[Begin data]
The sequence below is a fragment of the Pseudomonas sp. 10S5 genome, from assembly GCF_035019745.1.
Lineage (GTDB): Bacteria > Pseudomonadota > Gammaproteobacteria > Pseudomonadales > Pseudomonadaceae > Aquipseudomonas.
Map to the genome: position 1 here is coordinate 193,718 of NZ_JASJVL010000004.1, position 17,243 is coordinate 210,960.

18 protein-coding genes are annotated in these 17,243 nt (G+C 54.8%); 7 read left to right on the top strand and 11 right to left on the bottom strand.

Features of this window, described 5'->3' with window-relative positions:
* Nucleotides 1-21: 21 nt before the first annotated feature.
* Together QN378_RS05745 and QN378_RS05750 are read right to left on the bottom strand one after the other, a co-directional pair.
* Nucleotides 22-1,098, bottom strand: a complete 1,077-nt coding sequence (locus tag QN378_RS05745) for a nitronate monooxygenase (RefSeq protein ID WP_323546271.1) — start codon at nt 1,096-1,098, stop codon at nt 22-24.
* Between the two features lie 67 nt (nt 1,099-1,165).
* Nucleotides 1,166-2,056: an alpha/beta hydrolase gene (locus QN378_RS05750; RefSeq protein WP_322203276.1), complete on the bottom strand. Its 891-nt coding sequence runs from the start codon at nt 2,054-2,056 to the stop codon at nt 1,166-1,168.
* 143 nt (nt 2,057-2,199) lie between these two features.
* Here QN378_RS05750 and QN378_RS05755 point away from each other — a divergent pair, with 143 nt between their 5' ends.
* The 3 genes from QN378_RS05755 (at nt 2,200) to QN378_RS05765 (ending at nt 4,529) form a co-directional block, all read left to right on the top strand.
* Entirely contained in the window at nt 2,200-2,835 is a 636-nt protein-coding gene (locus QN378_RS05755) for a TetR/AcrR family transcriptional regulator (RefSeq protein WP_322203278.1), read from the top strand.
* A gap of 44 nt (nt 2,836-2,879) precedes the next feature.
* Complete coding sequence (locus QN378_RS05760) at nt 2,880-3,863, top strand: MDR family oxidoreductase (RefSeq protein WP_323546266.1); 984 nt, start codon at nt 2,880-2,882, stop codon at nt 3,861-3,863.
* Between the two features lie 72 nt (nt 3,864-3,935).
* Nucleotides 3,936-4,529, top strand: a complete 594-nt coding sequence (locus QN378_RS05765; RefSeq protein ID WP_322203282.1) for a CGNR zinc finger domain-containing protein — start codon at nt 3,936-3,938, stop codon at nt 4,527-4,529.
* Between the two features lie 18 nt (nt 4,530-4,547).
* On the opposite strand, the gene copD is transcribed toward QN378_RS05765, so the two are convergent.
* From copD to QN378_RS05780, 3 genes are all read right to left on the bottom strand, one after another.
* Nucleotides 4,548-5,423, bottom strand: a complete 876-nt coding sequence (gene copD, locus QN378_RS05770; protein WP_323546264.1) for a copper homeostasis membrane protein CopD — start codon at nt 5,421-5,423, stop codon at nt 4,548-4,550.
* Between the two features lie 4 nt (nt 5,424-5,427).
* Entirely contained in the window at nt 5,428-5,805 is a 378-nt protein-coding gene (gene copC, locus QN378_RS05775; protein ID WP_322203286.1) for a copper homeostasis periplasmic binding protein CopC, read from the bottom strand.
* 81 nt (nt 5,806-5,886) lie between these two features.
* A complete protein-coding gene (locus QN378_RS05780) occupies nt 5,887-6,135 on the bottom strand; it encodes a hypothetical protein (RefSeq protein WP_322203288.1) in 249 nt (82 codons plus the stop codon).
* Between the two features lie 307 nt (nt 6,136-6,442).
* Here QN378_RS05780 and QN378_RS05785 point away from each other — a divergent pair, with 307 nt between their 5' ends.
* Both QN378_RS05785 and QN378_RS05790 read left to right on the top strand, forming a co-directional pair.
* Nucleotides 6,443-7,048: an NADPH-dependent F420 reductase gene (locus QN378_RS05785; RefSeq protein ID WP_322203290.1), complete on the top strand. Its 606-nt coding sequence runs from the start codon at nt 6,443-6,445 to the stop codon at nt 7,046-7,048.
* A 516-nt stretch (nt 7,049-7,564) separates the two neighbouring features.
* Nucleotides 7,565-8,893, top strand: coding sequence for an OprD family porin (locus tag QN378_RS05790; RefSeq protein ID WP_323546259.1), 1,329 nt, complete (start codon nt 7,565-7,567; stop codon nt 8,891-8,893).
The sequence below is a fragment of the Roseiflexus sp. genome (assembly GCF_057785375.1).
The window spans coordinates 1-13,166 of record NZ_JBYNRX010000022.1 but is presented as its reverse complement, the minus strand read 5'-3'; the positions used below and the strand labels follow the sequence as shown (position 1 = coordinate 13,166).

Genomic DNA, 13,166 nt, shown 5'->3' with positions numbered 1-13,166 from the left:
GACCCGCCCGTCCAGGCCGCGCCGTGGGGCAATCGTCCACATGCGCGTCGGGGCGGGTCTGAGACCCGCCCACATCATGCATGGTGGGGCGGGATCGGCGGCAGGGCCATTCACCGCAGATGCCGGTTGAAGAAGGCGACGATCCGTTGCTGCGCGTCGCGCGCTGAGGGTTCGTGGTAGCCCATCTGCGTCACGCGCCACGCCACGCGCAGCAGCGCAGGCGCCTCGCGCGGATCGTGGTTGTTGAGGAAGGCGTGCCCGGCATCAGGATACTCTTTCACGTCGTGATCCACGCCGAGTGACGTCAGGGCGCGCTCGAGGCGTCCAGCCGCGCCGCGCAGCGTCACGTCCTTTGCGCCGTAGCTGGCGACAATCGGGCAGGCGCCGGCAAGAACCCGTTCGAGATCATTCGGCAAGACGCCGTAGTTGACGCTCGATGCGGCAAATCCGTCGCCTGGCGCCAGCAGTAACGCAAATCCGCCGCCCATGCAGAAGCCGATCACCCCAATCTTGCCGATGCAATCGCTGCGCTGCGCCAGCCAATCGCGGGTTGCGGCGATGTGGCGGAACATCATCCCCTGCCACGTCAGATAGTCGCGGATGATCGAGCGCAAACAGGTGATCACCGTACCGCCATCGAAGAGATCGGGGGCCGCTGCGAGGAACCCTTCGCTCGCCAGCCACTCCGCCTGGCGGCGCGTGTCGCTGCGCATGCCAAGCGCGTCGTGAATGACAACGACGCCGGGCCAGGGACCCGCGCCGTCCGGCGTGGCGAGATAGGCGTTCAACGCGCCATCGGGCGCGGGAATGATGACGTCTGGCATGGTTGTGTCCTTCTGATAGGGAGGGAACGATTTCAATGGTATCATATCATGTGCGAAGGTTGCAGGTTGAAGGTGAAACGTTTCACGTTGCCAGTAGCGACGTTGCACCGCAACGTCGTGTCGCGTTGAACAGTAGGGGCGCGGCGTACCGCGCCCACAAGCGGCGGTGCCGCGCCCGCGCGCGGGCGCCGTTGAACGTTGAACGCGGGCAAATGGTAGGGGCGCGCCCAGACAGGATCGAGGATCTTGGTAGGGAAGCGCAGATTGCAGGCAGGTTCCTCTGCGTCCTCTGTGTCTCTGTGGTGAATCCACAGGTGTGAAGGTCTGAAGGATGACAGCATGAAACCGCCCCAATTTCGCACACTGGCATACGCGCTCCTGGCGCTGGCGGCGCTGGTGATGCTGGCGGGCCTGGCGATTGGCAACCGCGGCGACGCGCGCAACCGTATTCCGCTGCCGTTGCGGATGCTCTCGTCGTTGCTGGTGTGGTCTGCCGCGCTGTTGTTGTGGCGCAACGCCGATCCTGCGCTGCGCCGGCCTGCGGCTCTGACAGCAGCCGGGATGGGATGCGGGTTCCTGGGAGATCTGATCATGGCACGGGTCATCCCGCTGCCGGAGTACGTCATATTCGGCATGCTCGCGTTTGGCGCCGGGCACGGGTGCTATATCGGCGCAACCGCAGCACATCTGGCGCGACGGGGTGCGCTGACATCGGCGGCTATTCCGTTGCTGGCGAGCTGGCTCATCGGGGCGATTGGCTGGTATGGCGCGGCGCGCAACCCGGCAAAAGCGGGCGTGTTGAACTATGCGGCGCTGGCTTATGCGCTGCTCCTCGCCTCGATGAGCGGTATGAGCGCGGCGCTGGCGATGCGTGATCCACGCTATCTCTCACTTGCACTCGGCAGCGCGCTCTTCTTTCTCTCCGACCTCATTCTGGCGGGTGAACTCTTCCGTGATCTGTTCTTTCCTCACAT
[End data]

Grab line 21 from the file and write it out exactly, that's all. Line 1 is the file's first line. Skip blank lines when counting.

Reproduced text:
* From copD to QN378_RS05780, 3 genes are all read right to left on the bottom strand, one after another.